Icebergs in Antarctica are usually either white or blue in color, but since the early 1990s, several scientists and explorers have seen green icebergs in the polar region. Green icebergs have perplexed geologists since its discovery and the real reason behind this phenomenon continued as a mystery. But now, a new study report published in the Journal of Geophysical Research: Oceans has apparently cracked this mystery.
The new study report indicates that iron oxides in rock dust from Antarctica's mainland might be turning some icebergs to green. Scientists who took part in this research decided to finalize this theory after Australian researchers discovered large amounts of iron in East Antarctica's Amery Ice Shelf.
It should be noted that iron is one of the most necessary nutrients required for phytoplankton and microscopic plants that have a crucial role in the marine food web. The new result suggests that these green icebergs are actually supplying nutrients to the ocean when they break off.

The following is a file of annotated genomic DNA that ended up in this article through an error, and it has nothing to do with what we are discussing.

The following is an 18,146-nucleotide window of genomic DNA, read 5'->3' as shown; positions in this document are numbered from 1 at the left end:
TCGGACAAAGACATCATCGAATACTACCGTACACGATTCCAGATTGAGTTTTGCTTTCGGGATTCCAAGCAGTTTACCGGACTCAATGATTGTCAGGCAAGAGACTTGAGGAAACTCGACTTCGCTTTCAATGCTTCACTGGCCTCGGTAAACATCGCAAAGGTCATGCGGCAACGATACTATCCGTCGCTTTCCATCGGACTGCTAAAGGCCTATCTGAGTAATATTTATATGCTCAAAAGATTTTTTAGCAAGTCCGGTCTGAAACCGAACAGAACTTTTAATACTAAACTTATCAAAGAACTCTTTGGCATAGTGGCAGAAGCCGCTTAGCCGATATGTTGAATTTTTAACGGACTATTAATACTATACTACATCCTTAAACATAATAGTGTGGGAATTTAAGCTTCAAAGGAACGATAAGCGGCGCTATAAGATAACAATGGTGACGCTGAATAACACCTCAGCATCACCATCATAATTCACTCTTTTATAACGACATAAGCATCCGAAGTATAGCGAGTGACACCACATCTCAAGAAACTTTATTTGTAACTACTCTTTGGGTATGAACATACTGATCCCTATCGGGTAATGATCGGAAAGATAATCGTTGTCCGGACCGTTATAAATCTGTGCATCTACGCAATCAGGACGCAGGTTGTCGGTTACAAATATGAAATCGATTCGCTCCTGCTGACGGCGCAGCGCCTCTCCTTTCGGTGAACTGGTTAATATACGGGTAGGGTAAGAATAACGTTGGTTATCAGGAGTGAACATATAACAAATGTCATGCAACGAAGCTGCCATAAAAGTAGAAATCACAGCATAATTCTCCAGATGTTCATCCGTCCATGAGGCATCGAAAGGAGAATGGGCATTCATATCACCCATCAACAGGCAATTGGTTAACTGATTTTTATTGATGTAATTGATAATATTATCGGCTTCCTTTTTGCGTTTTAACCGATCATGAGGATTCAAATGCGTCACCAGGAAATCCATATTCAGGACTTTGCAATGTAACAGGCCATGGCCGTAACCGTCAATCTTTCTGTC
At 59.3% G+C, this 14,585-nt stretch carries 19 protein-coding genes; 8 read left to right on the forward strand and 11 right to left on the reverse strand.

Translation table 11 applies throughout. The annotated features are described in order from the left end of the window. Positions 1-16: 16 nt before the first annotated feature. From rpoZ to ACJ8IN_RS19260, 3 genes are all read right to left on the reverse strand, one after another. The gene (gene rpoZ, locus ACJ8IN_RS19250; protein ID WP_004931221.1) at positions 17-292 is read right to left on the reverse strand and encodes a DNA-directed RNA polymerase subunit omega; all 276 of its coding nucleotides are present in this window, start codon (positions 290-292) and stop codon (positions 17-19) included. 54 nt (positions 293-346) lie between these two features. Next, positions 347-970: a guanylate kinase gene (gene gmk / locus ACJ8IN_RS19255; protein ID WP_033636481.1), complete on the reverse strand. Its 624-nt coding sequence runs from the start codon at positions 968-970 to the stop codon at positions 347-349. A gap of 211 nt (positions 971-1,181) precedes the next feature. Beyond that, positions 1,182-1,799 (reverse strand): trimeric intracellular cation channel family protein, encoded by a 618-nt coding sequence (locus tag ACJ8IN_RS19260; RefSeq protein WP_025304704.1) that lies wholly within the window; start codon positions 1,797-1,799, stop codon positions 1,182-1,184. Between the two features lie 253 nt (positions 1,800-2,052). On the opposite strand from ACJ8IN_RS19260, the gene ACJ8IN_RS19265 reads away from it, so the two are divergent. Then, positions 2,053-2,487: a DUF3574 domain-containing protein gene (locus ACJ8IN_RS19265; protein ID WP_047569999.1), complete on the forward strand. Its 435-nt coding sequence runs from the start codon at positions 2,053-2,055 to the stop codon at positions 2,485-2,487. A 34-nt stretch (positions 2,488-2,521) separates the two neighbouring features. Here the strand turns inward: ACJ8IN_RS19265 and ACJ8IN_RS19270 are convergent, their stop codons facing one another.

"It's like taking a package to the post office. The iceberg can deliver this iron out into the ocean far away, and then melt and deliver it to the phytoplankton that can use it as a nutrient. We always thought green icebergs were just an exotic curiosity, but now we think they may actually be important," said Stephen Warren, a glaciologist at the University of Washington and the lead author of the study, Science Daily reports.
During the research Warren and his team also found that green icebergs are much different when compared to normal icebergs.
"When we climbed up on that iceberg, the most amazing thing was actually not the color but rather the clarity. This ice had no bubbles. It was obvious that it was not ordinary glacier ice," added Warren.
A few days back, NASA had warned that a gigantic iceberg speculated to be twice the size of New York City will soon break off from an ice shelf. Researchers also added that the crack which is causing the breakoff has accelerated in the past few years, and it indicates that an iceberg roughly the size of 660 square miles will break off in a process which they scientifically called calving.
The study report has been published in the Journal of Geophysical Research: Oceans.